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reqvsrvest

MIT 42 1 3,977
58.1 thousand (month) Jun 08 2023 v3.43.1(25 days ago)
1,455 1 17 MIT
1.0.4(1 year, 7 months ago) Nov 22 2014 629.3 thousand (month)

The Go library "req" is a simple and easy-to-use library for making HTTP requests in Go. It is designed to make working with HTTP requests as simple as possible, by providing a clean and consistent API for handling various types of requests, including GET, POST, PUT, and DELETE.

One of the key features of req is its support for handling JSON data. The library automatically serializes and deserializes JSON data, making it easy to work with JSON data in your Go applications. Additionally, it supports multipart file uploads and automatic decompression of gzip and deflate encoded responses.

req also includes a number of convenience functions for working with common HTTP request types, such as sending GET and POST requests, handling redirects, and setting headers and query parameters. The library can also be easily extended with custom middleware and request handlers.

Overall, req is a powerful and flexible library that makes it easy to work with HTTP requests in Go. It is well-documented and actively maintained, making it a great choice for any Go project that needs to work with HTTP requests.

rvest is a popular R library for web scraping and parsing HTML and XML documents. It is built on top of the xml2 and httr libraries and provides a simple and consistent API for interacting with web pages.

One of the main advantages of using rvest is its simplicity and ease of use. It provides a number of functions that make it easy to extract information from web pages, even for those who are not familiar with web scraping. The html_nodes and html_node functions allow you to select elements from an HTML document using CSS selectors, similar to how you would select elements in JavaScript.

rvest also provides functions for interacting with forms, including html_form, set_values, and submit_form functions. These functions make it easy to navigate through forms and submit data to the server, which can be useful when scraping sites that require authentication or when interacting with dynamic web pages.

rvest also provides functions for parsing XML documents. It includes xml_nodes and xml_node functions, which also use CSS selectors to select elements from an XML document, as well as xml_attrs and xml_attr functions to extract attributes from elements.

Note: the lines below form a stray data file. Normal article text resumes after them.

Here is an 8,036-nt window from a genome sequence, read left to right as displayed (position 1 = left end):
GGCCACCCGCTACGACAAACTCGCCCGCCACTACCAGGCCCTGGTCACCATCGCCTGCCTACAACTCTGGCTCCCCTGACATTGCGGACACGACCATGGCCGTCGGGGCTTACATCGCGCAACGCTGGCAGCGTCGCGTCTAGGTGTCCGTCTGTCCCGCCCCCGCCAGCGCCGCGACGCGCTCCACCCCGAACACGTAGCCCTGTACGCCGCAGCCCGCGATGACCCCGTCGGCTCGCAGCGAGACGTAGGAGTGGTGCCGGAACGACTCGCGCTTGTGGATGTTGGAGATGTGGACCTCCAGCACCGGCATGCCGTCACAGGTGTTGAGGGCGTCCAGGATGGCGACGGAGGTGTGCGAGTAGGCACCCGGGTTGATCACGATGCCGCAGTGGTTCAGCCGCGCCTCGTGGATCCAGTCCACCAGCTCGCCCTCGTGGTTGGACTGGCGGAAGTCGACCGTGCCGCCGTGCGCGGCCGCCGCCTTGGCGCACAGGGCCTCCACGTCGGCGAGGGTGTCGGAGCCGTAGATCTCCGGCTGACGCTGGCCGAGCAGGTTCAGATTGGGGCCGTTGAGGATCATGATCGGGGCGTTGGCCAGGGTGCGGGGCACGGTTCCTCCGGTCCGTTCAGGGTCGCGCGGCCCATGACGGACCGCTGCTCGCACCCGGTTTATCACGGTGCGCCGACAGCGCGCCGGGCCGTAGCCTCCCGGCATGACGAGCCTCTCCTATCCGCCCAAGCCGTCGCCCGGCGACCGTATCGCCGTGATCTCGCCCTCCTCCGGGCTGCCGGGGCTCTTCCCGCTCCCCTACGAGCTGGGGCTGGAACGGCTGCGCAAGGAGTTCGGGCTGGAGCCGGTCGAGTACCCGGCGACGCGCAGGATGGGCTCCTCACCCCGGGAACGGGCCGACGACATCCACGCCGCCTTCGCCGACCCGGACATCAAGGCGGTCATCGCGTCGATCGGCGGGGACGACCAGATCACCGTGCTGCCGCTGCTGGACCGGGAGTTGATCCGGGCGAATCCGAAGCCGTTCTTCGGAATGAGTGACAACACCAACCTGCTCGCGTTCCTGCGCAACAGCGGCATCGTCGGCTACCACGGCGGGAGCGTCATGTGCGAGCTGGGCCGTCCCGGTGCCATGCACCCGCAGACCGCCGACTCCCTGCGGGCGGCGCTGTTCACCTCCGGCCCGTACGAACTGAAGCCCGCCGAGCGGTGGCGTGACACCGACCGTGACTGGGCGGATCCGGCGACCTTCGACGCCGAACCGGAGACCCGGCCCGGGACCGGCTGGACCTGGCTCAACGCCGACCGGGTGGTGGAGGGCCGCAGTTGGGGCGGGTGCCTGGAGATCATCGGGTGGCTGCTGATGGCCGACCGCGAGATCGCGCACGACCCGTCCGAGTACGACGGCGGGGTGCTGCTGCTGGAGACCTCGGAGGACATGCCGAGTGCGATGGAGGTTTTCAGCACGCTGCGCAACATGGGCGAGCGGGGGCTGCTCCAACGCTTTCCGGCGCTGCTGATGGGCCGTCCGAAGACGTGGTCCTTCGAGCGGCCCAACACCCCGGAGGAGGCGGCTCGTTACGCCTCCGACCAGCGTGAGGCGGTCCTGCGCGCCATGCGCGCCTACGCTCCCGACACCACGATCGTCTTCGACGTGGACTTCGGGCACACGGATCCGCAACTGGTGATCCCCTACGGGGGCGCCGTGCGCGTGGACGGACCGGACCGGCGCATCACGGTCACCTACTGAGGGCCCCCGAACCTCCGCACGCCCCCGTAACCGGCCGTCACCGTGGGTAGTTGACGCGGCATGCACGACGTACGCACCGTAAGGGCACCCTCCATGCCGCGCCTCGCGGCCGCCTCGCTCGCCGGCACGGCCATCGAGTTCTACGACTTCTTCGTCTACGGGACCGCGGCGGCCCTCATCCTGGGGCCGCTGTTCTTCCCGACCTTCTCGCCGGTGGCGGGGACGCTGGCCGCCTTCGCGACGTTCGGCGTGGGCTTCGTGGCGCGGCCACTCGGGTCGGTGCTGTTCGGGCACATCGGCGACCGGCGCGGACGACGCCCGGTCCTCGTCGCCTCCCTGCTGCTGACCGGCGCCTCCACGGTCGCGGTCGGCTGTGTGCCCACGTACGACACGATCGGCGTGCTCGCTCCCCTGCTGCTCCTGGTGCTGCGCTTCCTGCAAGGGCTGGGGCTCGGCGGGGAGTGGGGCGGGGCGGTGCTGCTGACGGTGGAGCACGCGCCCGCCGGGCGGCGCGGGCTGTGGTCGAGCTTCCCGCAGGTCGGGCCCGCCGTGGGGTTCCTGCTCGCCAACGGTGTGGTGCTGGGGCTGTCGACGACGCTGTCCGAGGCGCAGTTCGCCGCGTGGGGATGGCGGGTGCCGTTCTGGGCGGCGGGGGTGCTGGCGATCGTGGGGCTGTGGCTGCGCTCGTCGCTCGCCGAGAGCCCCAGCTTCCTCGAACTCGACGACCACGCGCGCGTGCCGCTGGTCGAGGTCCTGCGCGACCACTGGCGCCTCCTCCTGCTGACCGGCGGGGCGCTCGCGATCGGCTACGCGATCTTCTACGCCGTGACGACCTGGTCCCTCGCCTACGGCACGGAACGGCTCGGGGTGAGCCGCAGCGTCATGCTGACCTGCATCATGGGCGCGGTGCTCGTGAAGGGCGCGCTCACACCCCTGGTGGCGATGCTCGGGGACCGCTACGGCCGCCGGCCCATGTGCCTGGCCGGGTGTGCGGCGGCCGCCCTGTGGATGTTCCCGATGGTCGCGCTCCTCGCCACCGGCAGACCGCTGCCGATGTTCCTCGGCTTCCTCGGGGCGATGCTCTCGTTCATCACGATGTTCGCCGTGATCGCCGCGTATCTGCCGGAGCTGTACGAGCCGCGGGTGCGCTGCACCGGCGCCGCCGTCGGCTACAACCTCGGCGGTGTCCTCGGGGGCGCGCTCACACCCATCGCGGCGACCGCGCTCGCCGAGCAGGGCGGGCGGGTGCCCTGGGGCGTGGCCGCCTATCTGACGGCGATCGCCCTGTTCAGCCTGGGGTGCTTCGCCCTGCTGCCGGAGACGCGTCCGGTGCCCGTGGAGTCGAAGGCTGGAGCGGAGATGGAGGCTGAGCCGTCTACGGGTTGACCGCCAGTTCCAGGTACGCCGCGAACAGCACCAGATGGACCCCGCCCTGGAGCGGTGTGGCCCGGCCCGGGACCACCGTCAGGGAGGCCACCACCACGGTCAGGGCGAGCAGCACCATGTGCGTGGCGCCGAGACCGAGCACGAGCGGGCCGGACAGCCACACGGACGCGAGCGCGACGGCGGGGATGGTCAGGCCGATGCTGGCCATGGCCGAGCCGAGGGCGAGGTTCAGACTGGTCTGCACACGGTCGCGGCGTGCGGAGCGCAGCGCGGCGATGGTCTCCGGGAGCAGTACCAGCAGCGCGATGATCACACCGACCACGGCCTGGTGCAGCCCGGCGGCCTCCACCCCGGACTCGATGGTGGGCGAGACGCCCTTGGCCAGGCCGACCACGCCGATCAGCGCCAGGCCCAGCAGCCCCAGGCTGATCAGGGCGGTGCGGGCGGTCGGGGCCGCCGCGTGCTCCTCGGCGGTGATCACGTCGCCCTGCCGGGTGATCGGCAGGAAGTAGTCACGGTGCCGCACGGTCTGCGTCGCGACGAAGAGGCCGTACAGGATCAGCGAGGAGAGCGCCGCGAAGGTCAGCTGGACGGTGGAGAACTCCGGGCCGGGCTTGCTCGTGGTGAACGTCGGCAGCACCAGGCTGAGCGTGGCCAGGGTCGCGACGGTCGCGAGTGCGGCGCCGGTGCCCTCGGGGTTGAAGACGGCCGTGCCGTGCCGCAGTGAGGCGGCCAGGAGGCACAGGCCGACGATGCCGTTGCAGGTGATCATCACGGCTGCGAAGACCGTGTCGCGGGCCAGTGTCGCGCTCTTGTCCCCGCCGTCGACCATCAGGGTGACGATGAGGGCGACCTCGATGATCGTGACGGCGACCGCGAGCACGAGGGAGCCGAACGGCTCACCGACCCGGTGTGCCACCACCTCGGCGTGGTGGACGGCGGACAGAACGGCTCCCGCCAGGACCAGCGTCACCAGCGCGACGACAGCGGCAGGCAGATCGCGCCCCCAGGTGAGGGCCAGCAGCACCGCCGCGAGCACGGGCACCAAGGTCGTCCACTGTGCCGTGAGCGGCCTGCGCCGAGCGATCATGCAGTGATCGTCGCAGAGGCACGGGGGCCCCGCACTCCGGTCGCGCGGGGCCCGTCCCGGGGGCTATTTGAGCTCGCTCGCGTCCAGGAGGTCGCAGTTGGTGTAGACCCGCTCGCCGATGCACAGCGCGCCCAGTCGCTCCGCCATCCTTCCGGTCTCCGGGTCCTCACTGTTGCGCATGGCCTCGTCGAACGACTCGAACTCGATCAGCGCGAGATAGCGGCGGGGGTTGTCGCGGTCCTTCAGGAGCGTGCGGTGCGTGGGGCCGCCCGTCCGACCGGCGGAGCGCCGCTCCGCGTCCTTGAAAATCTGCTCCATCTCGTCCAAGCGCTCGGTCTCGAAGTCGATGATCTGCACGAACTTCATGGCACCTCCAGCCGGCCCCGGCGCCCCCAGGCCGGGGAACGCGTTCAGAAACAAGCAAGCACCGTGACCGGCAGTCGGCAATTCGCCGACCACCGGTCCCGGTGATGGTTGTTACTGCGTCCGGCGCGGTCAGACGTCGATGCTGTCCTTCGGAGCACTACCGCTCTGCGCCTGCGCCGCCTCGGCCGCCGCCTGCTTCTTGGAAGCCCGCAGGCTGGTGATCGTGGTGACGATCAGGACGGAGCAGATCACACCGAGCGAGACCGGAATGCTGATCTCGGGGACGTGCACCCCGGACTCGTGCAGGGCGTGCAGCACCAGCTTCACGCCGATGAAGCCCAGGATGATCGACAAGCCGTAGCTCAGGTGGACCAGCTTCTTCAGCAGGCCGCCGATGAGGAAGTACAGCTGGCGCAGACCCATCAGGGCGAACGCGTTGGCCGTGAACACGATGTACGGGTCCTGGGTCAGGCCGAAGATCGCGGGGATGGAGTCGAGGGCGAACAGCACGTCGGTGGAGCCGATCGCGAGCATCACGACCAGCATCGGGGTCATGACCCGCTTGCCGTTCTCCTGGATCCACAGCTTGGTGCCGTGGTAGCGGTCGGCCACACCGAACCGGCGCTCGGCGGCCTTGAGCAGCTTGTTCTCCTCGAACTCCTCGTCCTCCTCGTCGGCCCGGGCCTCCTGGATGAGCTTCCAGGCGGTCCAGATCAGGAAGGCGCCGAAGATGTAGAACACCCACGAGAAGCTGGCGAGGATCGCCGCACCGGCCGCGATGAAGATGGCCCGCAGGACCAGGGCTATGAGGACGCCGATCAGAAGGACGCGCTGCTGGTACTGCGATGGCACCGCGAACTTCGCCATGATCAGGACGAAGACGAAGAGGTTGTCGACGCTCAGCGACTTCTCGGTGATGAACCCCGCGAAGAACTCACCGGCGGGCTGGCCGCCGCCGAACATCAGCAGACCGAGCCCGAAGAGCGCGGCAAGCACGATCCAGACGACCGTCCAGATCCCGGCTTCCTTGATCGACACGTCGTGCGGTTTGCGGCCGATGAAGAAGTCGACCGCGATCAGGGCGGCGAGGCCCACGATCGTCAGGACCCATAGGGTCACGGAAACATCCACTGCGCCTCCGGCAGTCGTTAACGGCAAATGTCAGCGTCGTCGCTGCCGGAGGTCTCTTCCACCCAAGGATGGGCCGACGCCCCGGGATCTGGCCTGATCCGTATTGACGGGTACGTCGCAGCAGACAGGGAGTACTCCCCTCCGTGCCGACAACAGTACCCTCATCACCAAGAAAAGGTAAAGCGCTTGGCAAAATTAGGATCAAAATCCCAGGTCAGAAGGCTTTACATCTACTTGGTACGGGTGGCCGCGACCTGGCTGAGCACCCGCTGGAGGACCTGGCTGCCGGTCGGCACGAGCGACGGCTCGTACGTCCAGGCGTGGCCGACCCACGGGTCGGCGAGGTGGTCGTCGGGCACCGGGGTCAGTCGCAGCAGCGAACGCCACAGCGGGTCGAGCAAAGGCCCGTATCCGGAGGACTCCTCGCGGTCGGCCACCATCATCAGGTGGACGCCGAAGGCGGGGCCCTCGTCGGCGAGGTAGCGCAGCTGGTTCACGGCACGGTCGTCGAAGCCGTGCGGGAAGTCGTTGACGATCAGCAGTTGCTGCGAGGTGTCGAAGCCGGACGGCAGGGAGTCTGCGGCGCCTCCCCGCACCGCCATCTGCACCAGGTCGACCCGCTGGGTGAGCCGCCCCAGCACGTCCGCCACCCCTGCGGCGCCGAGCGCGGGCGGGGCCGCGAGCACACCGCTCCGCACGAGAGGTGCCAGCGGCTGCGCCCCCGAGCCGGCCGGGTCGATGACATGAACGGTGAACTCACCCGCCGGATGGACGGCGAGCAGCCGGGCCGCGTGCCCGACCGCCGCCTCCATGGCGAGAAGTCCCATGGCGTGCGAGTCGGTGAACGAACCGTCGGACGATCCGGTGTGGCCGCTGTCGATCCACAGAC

Another advantage of rvest is that it provides a way to handle cookies, so you can keep the session alive while scraping a website, and also you can handle redirections with handle_redirects

Example Use


req.DevMode() //  Use Client.DevMode to enable debugging details

// There are 2 ways to use req (like many other http clients)
// First way is to create a persistent session client:
client := req.C(). // defaults like timeout and headers can be set for the whole session
    SetUserAgent("my-custom-client").
    SetTimeout(5 * time.Second)
// defaults can be overriden and extended in each request
resp, err := client.R(). // Use R() to create a request and set with chainable request settings.
    SetHeader("Accept", "application/vnd.github.v3+json").
    SetPathParam("username", "imroc").
    SetQueryParam("page", "1").
    SetResult(&result). // Unmarshal response into struct automatically if status code >= 200 and <= 299.
    SetError(&errMsg). // Unmarshal response into struct automatically if status code >= 400.
    EnableDump(). // Enable dump at request level to help troubleshoot, log content only when an unexpected exception occurs.
    Get("https://api.github.com/users/{username}/repos")

// Alternatively, it can be used as is without establishing a client

resp := client.Get("https://api.github.com/users/{username}/repos"). // Create a GET request with specified URL.
    SetHeader("Accept", "application/vnd.github.v3+json").
    SetPathParam("username", "imroc").
    SetQueryParam("page", "1").
    SetResult(&result).
    SetError(&errMsg).
    EnableDump().
    Do() // Send request with Do.
library("rvest")

# Rvest can use basic HTTP client to download remote HTML:
tree <- read_html("http://webscraping.fyi/lib/r/rvest")
# or read from string:
tree <- read_html('
<div class="products">
  <a href="/product/1">Cat Food</a>
  <a href="/product/2">Dog Food</a>
</div>
')

# to parse HTML trees with rvest we use r pipes (the %>% symbol) and html_element function:
# we can use css selectors:
print(tree %>% html_element(".products>a") %>% html_text())
# "[1] "\nCat Food\nDog Food\n""

# or XPath:
print(tree %>% html_element(xpath="//div[@class='products']/a") %>% html_text())
# "[1] "\nCat Food\nDog Food\n""

# Additionally rvest offers many quality of life functions:
# html_text2 - removes trailing and leading spaces and joins values
print(tree %>% html_element("div") %>% html_text2())
# "[1] "Cat Food Dog Food""

# html_attr - selects element's attribute:
print(tree %>% html_element("div") %>% html_attr('class'))
# "products"

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